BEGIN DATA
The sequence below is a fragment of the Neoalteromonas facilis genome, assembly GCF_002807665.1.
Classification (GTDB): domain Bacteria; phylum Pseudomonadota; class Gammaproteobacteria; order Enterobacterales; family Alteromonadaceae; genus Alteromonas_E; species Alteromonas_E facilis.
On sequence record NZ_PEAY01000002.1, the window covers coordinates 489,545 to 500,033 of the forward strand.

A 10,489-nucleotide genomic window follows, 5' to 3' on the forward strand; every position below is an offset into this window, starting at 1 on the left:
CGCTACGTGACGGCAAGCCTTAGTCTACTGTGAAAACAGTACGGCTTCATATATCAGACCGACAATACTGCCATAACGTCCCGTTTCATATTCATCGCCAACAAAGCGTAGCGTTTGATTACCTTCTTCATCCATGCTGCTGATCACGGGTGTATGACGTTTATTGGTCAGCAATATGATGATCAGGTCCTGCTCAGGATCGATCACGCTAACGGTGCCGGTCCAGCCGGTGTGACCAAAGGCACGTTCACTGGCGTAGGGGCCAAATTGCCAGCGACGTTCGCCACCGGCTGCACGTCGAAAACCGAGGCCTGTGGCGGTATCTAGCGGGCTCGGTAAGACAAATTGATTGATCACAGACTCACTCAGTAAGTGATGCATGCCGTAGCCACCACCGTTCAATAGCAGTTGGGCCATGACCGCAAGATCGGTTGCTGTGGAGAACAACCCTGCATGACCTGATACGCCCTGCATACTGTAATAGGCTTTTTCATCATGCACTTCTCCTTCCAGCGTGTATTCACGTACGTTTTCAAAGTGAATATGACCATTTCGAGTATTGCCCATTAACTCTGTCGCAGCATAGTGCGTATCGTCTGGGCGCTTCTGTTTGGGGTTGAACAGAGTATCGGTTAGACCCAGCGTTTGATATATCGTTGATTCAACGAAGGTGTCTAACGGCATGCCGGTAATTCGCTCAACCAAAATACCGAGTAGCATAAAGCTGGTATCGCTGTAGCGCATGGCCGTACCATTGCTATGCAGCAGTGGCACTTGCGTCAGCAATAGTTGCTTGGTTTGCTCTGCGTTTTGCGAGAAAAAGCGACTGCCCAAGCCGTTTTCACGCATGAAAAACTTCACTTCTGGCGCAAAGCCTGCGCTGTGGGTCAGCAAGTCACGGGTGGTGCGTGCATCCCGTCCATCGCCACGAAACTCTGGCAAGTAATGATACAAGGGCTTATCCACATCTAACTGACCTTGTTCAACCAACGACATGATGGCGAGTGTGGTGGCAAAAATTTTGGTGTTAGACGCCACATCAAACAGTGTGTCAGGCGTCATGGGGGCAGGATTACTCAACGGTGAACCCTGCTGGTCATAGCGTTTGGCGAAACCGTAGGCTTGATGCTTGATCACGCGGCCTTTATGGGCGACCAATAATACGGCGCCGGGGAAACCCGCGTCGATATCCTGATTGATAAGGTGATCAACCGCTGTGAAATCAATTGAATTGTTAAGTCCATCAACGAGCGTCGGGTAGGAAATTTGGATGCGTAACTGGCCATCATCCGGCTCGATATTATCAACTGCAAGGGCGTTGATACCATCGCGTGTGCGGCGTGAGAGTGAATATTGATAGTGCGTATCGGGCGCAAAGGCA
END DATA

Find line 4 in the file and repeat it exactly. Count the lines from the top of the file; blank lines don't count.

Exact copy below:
A 10,489-nucleotide genomic window follows, 5' to 3' on the forward strand; every position below is an offset into this window, starting at 1 on the left: